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How Climate Change, Technology, and Consumers are Shaping the Industry

Wine has been produced and enjoyed around the world for thousands of years. In that time, the industry has been shaped by innovation, consumer demand, and even accidents. Sparkling wine, for example, was created sometime during the 15th or 16th century, when wine was sealed and stored in stoneware, which caused it to re-ferment, giving it a spritz. Port, Madeira, Marsala, and sherry were all created in the late 1500s when wine was preserved for long shipping journeys by adding alcohol to fortify it.

Now, we’re looking to the future of wine, and how it’s being shaped by today’s circumstances. Whether it’s due to climate change, technology, or consumers themselves, there’s no doubt that how wine is produced and consumed is evolving.

Warmer climates are making it harder to grow grapes

The conditions in which grapes are grown has a huge impact on the taste of the finished product. Fine wine valuators The London Wine Cellar have singled out the importance of weather conditions—such as the amount and even timing of rainfall in a vineyard while grapes are growing, how much sunlight was received, and even the acidity of the soil—can affect how a wine is made. Collectively, these factors are known as the terroir of the wine. But as a result of global warming, the drastically changing climate around the world is causing some distress for vintners. Rising temperatures increase grapes’ sugar content, while dry spells can cause vines to dry out without proper care.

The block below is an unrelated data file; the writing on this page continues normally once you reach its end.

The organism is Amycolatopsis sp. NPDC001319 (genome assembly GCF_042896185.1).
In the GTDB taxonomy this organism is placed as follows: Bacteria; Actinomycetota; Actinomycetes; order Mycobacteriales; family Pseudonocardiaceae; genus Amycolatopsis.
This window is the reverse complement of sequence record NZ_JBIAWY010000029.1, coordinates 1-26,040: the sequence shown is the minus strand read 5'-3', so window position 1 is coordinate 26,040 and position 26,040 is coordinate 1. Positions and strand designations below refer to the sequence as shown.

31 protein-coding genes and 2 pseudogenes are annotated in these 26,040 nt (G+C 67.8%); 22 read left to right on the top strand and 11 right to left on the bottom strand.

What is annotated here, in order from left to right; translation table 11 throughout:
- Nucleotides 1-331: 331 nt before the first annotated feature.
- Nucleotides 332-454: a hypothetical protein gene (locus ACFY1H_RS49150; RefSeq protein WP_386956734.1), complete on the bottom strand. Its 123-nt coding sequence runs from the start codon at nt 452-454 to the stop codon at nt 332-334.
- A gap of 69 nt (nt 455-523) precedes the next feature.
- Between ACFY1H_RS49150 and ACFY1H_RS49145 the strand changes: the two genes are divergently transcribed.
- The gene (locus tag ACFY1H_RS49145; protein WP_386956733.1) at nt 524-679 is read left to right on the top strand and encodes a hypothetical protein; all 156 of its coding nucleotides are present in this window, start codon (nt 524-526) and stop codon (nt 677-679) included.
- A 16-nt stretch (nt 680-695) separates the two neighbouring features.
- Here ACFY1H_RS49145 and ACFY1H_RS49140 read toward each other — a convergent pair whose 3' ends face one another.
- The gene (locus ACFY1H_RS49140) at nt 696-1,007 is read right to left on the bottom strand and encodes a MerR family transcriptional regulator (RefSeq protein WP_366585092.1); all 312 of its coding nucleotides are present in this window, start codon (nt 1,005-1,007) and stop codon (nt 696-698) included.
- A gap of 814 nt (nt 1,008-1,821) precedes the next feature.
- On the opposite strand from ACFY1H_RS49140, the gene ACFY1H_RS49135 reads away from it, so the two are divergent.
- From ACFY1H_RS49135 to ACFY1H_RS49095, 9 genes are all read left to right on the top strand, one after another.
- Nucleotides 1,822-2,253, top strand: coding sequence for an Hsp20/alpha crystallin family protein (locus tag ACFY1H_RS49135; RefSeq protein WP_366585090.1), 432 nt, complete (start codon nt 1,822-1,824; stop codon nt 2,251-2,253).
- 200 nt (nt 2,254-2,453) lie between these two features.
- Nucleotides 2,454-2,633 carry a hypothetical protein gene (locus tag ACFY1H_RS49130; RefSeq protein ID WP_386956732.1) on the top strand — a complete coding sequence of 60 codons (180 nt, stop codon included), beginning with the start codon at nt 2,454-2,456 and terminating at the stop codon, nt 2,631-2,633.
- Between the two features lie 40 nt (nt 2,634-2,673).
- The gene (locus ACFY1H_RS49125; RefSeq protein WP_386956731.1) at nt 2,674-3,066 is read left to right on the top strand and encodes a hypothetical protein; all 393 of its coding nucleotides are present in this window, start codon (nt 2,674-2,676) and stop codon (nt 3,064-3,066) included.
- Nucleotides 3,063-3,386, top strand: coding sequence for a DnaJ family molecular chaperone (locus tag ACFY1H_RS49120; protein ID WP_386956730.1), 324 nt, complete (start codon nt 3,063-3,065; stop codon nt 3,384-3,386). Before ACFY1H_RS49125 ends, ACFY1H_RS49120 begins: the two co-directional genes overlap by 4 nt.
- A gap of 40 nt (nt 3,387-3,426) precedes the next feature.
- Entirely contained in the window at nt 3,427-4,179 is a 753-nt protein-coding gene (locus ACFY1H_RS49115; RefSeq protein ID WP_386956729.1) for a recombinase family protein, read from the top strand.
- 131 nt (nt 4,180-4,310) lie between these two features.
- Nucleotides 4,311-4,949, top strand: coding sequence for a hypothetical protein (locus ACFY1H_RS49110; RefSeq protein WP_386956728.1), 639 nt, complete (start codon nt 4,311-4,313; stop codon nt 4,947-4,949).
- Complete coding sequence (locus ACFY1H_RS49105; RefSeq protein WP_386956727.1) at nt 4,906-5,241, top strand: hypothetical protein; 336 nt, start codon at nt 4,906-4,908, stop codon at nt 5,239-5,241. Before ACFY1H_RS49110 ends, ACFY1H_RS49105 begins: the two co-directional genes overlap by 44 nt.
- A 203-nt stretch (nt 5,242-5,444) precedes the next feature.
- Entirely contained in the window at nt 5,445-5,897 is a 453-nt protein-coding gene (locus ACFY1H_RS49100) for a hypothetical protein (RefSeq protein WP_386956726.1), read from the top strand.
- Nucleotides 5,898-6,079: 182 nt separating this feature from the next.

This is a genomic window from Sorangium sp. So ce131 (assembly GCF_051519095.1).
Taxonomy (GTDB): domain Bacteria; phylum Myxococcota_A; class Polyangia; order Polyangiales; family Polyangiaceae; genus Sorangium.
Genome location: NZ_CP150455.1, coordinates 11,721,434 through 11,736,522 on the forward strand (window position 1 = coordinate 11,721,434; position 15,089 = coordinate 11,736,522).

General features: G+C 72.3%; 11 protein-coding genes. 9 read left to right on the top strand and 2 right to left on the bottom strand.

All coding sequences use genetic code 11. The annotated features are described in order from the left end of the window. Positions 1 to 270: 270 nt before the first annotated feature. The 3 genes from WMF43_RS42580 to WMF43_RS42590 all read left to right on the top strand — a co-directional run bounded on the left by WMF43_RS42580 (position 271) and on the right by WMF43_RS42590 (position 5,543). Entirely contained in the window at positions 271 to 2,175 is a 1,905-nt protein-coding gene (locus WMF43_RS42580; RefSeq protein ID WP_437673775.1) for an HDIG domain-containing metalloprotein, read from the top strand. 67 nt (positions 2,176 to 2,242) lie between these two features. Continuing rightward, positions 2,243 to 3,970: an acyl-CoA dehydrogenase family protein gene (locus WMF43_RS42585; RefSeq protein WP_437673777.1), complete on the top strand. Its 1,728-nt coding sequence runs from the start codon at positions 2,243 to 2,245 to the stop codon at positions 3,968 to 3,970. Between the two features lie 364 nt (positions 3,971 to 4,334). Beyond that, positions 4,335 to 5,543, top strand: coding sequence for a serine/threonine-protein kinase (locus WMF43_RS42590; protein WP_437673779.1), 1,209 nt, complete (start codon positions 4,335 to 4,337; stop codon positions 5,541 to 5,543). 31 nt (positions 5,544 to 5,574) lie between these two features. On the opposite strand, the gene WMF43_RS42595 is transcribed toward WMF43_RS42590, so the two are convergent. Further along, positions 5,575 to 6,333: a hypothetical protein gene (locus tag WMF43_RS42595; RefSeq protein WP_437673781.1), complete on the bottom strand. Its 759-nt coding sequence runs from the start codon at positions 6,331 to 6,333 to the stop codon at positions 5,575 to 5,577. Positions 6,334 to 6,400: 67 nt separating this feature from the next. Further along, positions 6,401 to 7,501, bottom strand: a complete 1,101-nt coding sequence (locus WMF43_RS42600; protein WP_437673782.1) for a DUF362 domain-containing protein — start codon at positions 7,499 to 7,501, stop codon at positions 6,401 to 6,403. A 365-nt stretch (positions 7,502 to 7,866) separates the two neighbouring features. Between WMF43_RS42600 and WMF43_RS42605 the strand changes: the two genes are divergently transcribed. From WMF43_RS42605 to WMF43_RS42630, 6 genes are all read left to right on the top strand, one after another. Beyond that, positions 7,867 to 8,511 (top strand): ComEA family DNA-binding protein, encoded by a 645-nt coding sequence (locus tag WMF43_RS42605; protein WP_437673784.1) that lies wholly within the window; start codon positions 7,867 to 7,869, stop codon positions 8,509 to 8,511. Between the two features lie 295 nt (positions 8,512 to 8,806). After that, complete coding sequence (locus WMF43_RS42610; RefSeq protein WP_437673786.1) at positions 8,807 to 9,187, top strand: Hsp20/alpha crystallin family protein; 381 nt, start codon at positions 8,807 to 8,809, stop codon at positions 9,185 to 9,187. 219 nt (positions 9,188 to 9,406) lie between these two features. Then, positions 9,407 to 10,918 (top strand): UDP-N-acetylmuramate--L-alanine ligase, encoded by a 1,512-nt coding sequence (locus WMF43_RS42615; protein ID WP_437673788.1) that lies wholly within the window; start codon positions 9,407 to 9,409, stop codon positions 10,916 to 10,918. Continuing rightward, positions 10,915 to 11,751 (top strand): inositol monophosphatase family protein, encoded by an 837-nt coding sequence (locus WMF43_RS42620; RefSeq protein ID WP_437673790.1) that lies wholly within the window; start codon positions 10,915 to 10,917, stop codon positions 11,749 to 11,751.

Temperatures are fluctuating year on year, making weather patterns almost completely unpredictable. One year could see grapes being harvested earlier than ever, while the next could have an exceptional frost, destroying the vines. Farmers are now unsure when to harvest their grapes, and they’re forced to drastically alter production schedules on short notice. It was recently reported that 2017 had historically low production due to “unfavourable climate conditions”. Shortages in the wine industry can then lead to the price of wine skyrocketing on the global market, which can put consumers off purchasing a bottle here and there, deterring a wider investment in the wine industry.

Technological advances make harvesting wine easier

As mentioned, a wine’s terroir has a massive impact on its finished taste, something that vintners will, therefore, want to control as much as possible. The inventors at Biome Makers have now created the WineSeq to aid this. The technology looks at the microorganisms present in the soil, which allows it to predict the effect it will have on any wine it grows. According to the company, this breakthrough technology will allow winemakers to “identify, quantify, and compare all microorganisms at work in their soil, grapes, and wine” for the first time. By comparing soil types with finished wine, vintners will be able to determine which bacteria and fungi alter the grapes, giving them more control over the terroir.